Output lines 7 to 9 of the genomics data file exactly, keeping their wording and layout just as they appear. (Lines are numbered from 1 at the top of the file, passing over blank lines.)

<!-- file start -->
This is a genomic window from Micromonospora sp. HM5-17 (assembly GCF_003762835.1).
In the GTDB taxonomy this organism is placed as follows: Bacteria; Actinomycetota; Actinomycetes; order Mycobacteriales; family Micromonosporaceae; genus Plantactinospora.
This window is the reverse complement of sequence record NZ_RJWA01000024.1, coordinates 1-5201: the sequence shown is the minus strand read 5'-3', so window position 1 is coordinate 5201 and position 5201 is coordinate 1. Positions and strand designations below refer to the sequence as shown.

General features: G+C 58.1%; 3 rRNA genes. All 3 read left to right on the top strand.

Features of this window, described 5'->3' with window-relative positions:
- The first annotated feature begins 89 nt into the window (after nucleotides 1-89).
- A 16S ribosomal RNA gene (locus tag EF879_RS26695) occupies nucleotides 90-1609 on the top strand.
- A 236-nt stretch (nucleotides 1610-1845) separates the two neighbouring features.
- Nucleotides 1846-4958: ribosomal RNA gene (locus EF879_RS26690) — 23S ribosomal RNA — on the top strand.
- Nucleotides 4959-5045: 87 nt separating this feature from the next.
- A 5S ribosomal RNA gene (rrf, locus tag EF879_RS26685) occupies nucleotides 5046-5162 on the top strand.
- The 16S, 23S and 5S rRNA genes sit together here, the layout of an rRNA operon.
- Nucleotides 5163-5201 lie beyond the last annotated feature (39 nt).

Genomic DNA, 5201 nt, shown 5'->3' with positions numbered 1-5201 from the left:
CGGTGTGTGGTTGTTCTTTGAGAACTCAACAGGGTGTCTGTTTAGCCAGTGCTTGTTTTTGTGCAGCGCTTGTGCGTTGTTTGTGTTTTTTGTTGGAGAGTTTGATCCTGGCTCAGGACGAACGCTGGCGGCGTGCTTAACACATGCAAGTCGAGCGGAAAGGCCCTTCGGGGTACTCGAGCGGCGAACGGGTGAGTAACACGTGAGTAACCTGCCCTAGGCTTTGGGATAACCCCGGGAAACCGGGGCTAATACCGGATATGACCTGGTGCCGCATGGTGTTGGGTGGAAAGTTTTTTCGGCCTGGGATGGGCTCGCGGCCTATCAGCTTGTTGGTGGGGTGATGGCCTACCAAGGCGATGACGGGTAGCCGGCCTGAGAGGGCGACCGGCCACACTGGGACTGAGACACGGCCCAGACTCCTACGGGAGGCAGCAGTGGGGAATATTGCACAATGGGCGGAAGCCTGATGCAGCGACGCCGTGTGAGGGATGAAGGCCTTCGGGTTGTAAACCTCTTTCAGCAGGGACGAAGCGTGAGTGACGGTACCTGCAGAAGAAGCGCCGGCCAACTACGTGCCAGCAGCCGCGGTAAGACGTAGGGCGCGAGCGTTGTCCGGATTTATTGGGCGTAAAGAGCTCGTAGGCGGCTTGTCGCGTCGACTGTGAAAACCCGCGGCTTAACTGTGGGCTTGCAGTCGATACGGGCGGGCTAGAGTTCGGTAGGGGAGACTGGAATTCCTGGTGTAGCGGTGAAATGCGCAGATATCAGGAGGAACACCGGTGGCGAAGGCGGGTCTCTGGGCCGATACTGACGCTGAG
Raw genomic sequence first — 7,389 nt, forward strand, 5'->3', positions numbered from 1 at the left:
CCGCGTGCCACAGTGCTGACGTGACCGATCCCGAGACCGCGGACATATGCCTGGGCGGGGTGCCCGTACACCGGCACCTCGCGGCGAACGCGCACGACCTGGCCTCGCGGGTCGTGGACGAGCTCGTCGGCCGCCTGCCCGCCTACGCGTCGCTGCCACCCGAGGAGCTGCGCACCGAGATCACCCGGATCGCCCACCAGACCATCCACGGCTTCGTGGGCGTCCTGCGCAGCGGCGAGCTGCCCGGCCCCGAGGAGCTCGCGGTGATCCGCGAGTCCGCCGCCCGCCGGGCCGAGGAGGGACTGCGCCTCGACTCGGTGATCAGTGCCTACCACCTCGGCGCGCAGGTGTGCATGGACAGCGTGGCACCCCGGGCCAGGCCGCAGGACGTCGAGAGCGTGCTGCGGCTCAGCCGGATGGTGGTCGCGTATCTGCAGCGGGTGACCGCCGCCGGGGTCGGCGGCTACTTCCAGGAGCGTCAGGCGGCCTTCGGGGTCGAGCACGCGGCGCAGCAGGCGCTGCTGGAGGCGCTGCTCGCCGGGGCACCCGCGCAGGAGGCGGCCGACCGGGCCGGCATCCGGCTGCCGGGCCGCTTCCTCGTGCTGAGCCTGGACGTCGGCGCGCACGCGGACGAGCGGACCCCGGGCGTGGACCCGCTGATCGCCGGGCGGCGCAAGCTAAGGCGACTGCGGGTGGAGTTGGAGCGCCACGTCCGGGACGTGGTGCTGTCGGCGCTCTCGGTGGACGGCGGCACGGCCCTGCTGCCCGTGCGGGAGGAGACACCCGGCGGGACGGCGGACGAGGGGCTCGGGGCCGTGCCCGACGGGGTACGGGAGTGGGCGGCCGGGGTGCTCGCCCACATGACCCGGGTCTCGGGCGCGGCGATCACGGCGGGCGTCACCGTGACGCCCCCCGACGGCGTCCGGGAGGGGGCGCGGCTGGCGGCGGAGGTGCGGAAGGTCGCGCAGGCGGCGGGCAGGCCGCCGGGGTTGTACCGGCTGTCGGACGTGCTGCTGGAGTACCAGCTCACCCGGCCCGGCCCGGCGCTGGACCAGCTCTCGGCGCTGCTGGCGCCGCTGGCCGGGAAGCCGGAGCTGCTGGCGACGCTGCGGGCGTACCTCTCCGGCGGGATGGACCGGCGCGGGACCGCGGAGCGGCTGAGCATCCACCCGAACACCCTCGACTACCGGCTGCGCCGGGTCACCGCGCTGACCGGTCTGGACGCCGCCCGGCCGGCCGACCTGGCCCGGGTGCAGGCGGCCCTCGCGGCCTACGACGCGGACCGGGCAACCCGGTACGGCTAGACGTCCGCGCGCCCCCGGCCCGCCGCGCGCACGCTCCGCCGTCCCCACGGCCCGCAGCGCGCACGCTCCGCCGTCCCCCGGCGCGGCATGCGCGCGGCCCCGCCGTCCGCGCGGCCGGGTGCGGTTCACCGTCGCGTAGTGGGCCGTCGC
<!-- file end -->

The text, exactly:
- A 16S ribosomal RNA gene (locus tag EF879_RS26695) occupies nucleotides 90-1609 on the top strand.
- A 236-nt stretch (nucleotides 1610-1845) separates the two neighbouring features.
- Nucleotides 1846-4958: ribosomal RNA gene (locus EF879_RS26690) — 23S ribosomal RNA — on the top strand.